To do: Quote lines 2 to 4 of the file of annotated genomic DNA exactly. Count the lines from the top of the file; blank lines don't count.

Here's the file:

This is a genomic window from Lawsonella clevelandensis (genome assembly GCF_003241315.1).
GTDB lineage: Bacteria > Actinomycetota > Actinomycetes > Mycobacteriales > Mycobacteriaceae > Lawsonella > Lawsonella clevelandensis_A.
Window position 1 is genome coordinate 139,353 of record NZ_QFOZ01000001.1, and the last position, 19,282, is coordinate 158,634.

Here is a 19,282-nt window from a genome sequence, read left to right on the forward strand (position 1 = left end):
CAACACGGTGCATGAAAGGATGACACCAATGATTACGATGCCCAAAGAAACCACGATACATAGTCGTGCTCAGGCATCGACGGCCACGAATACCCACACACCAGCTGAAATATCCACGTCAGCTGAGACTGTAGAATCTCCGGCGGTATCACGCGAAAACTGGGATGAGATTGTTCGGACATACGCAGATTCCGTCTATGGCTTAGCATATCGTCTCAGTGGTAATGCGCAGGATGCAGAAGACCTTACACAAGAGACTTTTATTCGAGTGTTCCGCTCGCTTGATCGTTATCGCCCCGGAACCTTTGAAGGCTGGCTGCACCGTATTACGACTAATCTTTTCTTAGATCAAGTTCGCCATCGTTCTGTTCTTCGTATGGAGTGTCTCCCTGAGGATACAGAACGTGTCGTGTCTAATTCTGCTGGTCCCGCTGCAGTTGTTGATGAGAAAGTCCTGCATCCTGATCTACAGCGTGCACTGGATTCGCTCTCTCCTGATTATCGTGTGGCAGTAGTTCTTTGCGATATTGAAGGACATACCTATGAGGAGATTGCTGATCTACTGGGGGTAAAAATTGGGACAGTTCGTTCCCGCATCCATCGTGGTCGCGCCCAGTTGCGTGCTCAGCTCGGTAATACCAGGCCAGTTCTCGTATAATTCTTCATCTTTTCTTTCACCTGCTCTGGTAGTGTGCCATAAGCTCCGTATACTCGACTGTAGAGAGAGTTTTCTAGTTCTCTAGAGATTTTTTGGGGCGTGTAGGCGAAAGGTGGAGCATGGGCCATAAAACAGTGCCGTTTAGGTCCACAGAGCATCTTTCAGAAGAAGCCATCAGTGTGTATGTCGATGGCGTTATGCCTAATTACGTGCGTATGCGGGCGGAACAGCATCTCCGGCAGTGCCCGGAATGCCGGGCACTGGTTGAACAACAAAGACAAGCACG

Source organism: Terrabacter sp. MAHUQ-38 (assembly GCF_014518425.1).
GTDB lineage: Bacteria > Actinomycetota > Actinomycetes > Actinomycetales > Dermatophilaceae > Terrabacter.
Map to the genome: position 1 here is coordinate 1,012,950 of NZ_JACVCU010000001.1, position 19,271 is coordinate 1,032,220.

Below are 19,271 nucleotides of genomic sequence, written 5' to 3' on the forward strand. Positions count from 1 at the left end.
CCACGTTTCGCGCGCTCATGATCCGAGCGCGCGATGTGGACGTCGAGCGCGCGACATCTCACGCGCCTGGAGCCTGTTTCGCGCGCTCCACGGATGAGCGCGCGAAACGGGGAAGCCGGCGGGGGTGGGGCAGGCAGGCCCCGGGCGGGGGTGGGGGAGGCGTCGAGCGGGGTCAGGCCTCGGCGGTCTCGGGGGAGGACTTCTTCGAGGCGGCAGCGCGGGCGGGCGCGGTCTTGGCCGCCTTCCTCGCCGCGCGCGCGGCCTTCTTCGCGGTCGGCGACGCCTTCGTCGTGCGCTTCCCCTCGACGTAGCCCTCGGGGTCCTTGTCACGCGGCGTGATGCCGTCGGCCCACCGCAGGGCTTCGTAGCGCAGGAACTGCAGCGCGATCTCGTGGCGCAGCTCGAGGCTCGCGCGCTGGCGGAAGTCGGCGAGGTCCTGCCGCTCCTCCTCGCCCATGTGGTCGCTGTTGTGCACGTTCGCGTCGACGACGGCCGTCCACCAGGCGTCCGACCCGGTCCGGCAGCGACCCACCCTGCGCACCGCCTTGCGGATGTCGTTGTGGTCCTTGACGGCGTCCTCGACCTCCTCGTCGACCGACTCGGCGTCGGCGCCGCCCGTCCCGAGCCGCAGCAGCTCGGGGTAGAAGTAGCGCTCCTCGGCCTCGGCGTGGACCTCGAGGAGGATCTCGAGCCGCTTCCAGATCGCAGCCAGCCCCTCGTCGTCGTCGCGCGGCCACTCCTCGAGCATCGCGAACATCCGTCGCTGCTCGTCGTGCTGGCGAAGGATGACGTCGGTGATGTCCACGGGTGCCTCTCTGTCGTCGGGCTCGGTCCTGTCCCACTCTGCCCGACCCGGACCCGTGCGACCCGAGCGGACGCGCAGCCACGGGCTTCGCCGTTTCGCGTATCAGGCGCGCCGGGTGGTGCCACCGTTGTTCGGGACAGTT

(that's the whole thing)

GTDB lineage: Bacteria > Actinomycetota > Actinomycetes > Mycobacteriales > Mycobacteriaceae > Lawsonella > Lawsonella clevelandensis_A.
Window position 1 is genome coordinate 139,353 of record NZ_QFOZ01000001.1, and the last position, 19,282, is coordinate 158,634.

Here is a 19,282-nt window from a genome sequence, read left to right on the forward strand (position 1 = left end):